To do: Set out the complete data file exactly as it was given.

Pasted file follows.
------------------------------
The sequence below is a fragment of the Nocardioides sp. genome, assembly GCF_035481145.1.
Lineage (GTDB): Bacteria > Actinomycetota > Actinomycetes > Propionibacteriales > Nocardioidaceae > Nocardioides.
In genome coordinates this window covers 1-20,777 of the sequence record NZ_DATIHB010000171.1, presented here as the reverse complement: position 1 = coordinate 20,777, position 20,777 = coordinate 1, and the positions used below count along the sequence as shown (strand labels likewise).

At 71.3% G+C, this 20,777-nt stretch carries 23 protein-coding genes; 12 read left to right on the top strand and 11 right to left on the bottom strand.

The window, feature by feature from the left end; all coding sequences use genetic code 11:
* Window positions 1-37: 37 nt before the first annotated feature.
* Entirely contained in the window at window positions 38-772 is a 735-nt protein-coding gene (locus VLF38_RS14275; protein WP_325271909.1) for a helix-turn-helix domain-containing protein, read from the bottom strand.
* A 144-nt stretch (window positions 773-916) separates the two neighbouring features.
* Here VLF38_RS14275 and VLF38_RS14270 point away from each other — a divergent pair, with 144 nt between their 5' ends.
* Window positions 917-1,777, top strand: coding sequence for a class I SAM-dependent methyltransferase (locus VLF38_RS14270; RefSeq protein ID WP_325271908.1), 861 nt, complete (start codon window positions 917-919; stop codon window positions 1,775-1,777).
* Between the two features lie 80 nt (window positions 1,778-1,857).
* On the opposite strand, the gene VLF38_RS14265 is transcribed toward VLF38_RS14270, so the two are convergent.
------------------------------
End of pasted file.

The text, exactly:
The sequence below is a fragment of the Nocardioides sp. genome, assembly GCF_035481145.1.
Lineage (GTDB): Bacteria > Actinomycetota > Actinomycetes > Propionibacteriales > Nocardioidaceae > Nocardioides.
In genome coordinates this window covers 1-20,777 of the sequence record NZ_DATIHB010000171.1, presented here as the reverse complement: position 1 = coordinate 20,777, position 20,777 = coordinate 1, and the positions used below count along the sequence as shown (strand labels likewise).

At 71.3% G+C, this 20,777-nt stretch carries 23 protein-coding genes; 12 read left to right on the top strand and 11 right to left on the bottom strand.

The window, feature by feature from the left end; all coding sequences use genetic code 11:
* Window positions 1-37: 37 nt before the first annotated feature.
* Entirely contained in the window at window positions 38-772 is a 735-nt protein-coding gene (locus VLF38_RS14275; protein WP_325271909.1) for a helix-turn-helix domain-containing protein, read from the bottom strand.
* A 144-nt stretch (window positions 773-916) separates the two neighbouring features.
* Here VLF38_RS14275 and VLF38_RS14270 point away from each other — a divergent pair, with 144 nt between their 5' ends.
* Window positions 917-1,777, top strand: coding sequence for a class I SAM-dependent methyltransferase (locus VLF38_RS14270; RefSeq protein ID WP_325271908.1), 861 nt, complete (start codon window positions 917-919; stop codon window positions 1,775-1,777).
* Between the two features lie 80 nt (window positions 1,778-1,857).
* On the opposite strand, the gene VLF38_RS14265 is transcribed toward VLF38_RS14270, so the two are convergent.